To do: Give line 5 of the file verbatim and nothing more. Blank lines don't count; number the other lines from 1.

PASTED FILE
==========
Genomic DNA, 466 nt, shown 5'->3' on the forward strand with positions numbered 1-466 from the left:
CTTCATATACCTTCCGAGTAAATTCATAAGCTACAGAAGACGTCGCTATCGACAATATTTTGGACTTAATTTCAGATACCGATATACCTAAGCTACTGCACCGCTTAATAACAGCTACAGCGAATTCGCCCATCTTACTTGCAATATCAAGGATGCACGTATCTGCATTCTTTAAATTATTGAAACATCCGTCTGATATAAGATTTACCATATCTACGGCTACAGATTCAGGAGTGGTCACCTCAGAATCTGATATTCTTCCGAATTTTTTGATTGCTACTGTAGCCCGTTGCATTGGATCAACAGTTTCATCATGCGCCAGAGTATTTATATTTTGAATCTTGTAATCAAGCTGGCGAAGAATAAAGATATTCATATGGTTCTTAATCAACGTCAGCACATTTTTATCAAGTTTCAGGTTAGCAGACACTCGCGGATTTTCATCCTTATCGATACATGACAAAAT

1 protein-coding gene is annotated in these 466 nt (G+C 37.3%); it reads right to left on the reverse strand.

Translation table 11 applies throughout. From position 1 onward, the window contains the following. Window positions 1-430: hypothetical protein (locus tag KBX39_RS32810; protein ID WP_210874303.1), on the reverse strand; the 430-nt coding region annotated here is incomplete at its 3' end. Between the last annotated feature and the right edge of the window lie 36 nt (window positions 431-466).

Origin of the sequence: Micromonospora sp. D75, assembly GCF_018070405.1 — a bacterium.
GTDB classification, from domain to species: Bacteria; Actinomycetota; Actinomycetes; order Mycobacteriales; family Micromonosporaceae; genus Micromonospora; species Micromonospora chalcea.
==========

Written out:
Origin of the sequence: Micromonospora sp. D75, assembly GCF_018070405.1 — a bacterium.